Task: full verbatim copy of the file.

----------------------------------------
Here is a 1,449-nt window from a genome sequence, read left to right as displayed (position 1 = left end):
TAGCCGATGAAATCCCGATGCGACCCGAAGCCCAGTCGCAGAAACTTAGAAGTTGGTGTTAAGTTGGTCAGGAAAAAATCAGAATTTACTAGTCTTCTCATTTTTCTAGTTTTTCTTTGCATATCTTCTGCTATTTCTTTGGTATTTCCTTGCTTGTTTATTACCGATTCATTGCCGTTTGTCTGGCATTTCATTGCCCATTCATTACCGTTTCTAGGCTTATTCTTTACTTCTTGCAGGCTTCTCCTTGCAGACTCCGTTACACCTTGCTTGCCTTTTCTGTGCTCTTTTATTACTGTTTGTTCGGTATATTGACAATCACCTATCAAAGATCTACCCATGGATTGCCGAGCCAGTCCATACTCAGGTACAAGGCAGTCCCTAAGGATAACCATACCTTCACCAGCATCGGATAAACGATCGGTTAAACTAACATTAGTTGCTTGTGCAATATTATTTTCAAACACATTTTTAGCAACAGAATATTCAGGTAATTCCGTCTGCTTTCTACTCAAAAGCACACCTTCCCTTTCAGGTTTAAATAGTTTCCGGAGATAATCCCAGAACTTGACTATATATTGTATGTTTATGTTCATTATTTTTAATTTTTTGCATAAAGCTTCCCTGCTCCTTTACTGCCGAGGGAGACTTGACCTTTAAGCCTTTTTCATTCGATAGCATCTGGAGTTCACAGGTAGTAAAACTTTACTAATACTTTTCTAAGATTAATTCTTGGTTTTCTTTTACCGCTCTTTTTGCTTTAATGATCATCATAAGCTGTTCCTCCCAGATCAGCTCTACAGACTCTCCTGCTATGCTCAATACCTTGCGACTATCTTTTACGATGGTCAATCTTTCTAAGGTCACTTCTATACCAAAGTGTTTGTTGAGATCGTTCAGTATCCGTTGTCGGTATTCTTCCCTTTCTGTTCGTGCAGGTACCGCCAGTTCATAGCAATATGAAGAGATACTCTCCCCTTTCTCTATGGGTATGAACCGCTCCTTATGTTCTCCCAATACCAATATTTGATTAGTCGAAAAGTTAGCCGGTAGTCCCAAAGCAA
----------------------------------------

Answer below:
Here is a 1,449-nt window from a genome sequence, read left to right as displayed (position 1 = left end):
TAGCCGATGAAATCCCGATGCGACCCGAAGCCCAGTCGCAGAAACTTAGAAGTTGGTGTTAAGTTGGTCAGGAAAAAATCAGAATTTACTAGTCTTCTCATTTTTCTAGTTTTTCTTTGCATATCTTCTGCTATTTCTTTGGTATTTCCTTGCTTGTTTATTACCGATTCATTGCCGTTTGTCTGGCATTTCATTGCCCATTCATTACCGTTTCTAGGCTTATTCTTTACTTCTTGCAGGCTTCTCCTTGCAGACTCCGTTACACCTTGCTTGCCTTTTCTGTGCTCTTTTATTACTGTTTGTTCGGTATATTGACAATCACCTATCAAAGATCTACCCATGGATTGCCGAGCCAGTCCATACTCAGGTACAAGGCAGTCCCTAAGGATAACCATACCTTCACCAGCATCGGATAAACGATCGGTTAAACTAACATTAGTTGCTTGTGCAATATTATTTTCAAACACATTTTTAGCAACAGAATATTCAGGTAATTCCGTCTGCTTTCTACTCAAAAGCACACCTTCCCTTTCAGGTTTAAATAGTTTCCGGAGATAATCCCAGAACTTGACTATATATTGTATGTTTATGTTCATTATTTTTAATTTTTTGCATAAAGCTTCCCTGCTCCTTTACTGCCGAGGGAGACTTGACCTTTAAGCCTTTTTCATTCGATAGCATCTGGAGTTCACAGGTAGTAAAACTTTACTAATACTTTTCTAAGATTAATTCTTGGTTTTCTTTTACCGCTCTTTTTGCTTTAATGATCATCATAAGCTGTTCCTCCCAGATCAGCTCTACAGACTCTCCTGCTATGCTCAATACCTTGCGACTATCTTTTACGATGGTCAATCTTTCTAAGGTCACTTCTATACCAAAGTGTTTGTTGAGATCGTTCAGTATCCGTTGTCGGTATTCTTCCCTTTCTGTTCGTGCAGGTACCGCCAGTTCATAGCAATATGAAGAGATACTCTCCCCTTTCTCTATGGGTATGAACCGCTCCTTATGTTCTCCCAATACCAATATTTGATTAGTCGAAAAGTTAGCCGGTAGTCCCAAAGCAA